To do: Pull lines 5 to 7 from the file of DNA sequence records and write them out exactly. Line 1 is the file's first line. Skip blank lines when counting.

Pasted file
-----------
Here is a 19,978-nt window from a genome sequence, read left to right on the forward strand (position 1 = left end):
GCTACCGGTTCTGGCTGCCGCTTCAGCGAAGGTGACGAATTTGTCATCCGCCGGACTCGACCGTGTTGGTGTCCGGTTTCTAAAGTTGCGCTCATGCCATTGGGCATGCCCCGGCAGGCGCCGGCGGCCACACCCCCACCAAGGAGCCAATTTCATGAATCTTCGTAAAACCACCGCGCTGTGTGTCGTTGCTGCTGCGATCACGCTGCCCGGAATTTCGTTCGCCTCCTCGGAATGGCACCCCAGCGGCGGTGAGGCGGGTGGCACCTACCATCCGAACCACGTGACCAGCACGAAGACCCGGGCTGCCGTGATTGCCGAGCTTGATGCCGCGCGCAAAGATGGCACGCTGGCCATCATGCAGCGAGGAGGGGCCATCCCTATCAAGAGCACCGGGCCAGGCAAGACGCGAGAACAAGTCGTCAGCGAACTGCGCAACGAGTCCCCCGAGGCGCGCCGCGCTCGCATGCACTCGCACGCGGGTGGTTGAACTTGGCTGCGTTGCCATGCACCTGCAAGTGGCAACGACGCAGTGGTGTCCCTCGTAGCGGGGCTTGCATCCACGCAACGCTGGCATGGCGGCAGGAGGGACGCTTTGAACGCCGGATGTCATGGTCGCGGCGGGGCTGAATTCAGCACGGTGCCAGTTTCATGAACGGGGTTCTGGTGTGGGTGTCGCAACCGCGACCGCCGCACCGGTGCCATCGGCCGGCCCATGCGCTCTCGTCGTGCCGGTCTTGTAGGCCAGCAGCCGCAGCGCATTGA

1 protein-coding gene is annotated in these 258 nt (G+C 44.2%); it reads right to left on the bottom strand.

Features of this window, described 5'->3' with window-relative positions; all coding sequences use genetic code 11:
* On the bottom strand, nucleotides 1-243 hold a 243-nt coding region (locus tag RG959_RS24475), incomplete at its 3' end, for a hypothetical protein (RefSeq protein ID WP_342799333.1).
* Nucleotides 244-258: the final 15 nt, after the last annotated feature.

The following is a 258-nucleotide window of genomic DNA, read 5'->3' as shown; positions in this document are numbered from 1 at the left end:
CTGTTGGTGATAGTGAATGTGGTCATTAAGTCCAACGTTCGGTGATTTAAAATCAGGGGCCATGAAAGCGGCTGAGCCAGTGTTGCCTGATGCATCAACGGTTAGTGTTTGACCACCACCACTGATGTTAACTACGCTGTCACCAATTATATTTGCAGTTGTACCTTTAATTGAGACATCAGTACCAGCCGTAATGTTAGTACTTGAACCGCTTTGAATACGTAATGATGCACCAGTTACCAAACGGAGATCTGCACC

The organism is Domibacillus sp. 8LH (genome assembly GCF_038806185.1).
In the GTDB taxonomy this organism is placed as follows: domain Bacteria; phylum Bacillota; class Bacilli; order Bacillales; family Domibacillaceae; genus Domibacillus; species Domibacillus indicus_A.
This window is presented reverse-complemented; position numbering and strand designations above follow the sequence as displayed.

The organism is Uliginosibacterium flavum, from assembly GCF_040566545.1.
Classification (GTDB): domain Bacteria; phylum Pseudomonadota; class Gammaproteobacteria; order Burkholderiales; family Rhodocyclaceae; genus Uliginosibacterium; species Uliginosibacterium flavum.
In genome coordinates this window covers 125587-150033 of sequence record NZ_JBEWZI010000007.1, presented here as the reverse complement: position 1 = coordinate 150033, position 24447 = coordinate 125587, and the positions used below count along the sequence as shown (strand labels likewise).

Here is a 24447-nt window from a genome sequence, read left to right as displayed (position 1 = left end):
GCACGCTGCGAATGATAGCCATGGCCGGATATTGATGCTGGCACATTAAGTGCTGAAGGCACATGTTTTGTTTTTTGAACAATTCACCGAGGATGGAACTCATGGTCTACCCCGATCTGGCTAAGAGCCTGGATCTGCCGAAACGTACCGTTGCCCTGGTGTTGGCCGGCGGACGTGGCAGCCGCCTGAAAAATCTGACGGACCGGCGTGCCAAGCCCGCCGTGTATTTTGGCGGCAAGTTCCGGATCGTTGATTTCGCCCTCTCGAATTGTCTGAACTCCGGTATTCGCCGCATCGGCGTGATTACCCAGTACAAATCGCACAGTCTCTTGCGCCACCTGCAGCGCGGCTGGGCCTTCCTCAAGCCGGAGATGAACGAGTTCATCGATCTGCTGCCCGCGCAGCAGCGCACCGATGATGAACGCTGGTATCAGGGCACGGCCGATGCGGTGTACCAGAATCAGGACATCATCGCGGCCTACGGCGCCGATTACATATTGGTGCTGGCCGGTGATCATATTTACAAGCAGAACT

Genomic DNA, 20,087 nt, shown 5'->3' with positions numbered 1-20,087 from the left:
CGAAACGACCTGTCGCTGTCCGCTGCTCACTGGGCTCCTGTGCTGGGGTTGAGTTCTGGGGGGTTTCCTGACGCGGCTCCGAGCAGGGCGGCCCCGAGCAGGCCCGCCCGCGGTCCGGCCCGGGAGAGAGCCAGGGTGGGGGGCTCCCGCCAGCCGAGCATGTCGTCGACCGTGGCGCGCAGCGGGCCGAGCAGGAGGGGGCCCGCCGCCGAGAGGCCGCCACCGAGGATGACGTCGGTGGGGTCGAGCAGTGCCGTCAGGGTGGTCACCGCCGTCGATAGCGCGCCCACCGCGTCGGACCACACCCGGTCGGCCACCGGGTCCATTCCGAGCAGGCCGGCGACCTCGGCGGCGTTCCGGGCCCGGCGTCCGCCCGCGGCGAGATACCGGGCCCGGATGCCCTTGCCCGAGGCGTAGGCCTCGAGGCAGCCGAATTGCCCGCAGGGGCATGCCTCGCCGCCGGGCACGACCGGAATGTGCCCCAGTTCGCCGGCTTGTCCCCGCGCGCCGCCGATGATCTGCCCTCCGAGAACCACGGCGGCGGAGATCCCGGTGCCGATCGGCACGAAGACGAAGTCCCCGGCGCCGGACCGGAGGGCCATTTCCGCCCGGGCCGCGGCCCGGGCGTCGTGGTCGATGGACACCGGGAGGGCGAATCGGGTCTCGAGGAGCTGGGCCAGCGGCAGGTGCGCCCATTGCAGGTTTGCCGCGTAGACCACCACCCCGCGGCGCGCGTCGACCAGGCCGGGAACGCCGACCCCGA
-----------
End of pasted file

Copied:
* On the bottom strand, nucleotides 1-243 hold a 243-nt coding region (locus tag RG959_RS24475), incomplete at its 3' end, for a hypothetical protein (RefSeq protein ID WP_342799333.1).
* Nucleotides 244-258: the final 15 nt, after the last annotated feature.

The following is a 258-nucleotide window of genomic DNA, read 5'->3' as shown; positions in this document are numbered from 1 at the left end: